Bindrunes Workshop Worksheets

March 4, 2019 | Filed Under Bindrunes, Classes, Workshops, Conferences | No Comments

Thank you to everyone who attended my Bindrunes workshop at PantheaCon! You can find the Rune Meanings Quick Reference Worksheet here, and the Bindrune creation worksheet here.

I’d love to see the bindrunes you create—feel free to email me with your work! It’s always wonderful to see how creative people are with them.

 

Facebooktwittergoogle_plusredditpinterestlinkedintumblrmailFacebooktwittergoogle_plusredditpinterestlinkedintumblrmail

Not Every Hour Is Billable—Nor Does It Have To Be

February 25, 2019 | Filed Under Things I Think About | No Comments

Is it art? No. Was it fun? Yes.

I was having lunch with a friend recently, and she confessed that she was worried because she didn’t have a side hustle generating piles of money for her. She has a Good Job (steady work, a living-plus wage that is fair for the job, and decent benefits), but she felt she should be making more money by working more—specifically, by turning her crafts into an Etsy store, and also running a white label service for other people to sell her crafts. She does amazing things with paper, and, in fact, I had just exclaimed over her latest project, thoughtlessly commenting on how great it would do on Etsy. (Note to self: stop that.)

We talked it through, and she concluded that no, she doesn’t need a side hustle, despite what all the side hustle gurus (Chris Guillebeau, in particular, was the one that had given her serious doubts about relying on her day job alone) assure us that we all need, and must do, no matter what.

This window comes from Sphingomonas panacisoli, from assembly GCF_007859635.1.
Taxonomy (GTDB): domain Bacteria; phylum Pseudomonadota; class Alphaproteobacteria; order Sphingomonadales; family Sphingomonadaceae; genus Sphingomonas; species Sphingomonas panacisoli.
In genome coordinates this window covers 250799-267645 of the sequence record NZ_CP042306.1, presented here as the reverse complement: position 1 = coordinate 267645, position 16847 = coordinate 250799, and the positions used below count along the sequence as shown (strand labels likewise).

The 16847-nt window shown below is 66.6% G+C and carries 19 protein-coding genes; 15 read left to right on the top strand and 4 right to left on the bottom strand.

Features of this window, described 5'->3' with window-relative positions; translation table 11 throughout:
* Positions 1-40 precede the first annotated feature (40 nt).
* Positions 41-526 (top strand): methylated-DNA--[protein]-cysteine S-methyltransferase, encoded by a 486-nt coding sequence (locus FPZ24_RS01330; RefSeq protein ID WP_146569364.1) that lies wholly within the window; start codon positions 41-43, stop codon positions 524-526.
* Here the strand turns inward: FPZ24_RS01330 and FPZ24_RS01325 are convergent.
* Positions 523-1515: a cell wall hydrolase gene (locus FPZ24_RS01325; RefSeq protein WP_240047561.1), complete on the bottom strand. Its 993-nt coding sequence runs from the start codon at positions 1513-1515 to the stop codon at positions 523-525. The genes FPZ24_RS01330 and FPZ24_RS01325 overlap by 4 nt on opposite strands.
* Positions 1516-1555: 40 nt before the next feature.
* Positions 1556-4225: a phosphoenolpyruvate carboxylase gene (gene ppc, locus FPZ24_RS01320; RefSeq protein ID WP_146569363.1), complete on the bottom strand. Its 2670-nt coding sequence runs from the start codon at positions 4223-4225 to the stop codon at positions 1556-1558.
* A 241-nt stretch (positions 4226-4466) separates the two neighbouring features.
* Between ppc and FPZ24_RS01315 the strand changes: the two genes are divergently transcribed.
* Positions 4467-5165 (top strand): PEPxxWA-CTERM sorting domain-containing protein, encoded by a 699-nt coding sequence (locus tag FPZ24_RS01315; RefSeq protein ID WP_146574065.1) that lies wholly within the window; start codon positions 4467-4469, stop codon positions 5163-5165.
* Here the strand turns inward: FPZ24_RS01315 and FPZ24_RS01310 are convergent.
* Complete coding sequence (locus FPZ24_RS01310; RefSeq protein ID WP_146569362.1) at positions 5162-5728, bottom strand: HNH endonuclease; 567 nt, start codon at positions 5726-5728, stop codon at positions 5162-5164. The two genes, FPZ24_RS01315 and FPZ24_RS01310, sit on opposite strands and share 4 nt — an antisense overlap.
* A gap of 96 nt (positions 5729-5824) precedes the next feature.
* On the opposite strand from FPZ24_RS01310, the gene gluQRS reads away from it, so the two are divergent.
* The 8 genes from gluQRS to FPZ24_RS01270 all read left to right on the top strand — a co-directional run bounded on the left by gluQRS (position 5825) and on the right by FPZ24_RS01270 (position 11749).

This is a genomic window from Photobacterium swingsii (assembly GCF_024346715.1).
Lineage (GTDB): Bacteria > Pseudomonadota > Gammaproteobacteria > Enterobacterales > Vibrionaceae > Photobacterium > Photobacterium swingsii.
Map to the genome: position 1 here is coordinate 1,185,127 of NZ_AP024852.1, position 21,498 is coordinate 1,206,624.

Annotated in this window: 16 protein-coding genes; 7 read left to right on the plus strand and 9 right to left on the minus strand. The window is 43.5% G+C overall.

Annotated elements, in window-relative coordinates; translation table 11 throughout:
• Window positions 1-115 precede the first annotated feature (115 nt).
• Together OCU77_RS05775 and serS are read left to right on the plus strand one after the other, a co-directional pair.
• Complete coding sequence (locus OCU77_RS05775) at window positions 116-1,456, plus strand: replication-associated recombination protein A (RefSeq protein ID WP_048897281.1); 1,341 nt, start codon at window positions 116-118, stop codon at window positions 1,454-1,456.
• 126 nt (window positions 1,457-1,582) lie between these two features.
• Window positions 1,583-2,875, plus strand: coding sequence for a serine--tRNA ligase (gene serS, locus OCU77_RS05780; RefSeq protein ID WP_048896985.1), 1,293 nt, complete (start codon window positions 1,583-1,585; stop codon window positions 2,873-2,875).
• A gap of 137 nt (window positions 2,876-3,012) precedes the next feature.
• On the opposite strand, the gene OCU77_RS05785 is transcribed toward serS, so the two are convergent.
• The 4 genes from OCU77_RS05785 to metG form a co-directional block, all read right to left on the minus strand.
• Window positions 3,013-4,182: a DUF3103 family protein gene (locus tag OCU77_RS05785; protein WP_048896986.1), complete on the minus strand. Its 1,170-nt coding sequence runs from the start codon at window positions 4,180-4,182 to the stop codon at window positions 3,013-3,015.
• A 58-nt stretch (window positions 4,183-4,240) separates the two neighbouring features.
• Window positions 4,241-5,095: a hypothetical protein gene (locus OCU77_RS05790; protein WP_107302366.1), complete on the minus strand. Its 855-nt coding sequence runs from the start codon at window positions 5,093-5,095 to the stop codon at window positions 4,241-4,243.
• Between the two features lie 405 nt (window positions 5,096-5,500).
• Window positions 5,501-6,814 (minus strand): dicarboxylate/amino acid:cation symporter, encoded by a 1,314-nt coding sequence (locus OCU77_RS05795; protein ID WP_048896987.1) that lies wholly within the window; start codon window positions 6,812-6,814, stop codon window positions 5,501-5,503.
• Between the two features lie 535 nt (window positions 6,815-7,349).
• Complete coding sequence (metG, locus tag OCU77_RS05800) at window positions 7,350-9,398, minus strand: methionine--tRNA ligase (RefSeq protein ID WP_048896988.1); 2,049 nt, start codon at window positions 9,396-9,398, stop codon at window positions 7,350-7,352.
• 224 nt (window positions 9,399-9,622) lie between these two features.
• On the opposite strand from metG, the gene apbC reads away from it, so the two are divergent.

The side hustle sages tell us we shouldn’t rely on just one income stream, that having multiple sources of revenue is the only way to achieve financial security in the Gig Economy. But isn’t running a bunch of side hustles instead of / in addition to having a Regular Job just perpetuating the Gig Economy? If you’re spending every minute you’re not at your day job working your side hustle, when do you have fun? When do you do things that bring you pleasure? When do you sleep?

She doesn’t need the money; sure, who doesn’t appreciate extra cash in their bank account? But it would not enable her to quit her day job (unless it became her day job), and it would take a great deal of her free time, which she really needs to decompress from her day job. Instead of being a source of relaxation and creative pleasure, it would become one more area of pressure—to produce, to be perfect, to devote more time and energy, even when she didn’t have much of either. One more obligation, on top of the obligations she already deals with every day.

When I was in college, some friends had a band for a while. They eventually split, unable to agree on why they were playing—two of them wanted fame and fortune, and the third one wanted to play local gigs and have a good time. When I asked him about it, he explained, “Music is my joy. If it becomes my work, what am I going to do for fun? Work in an insurance office?”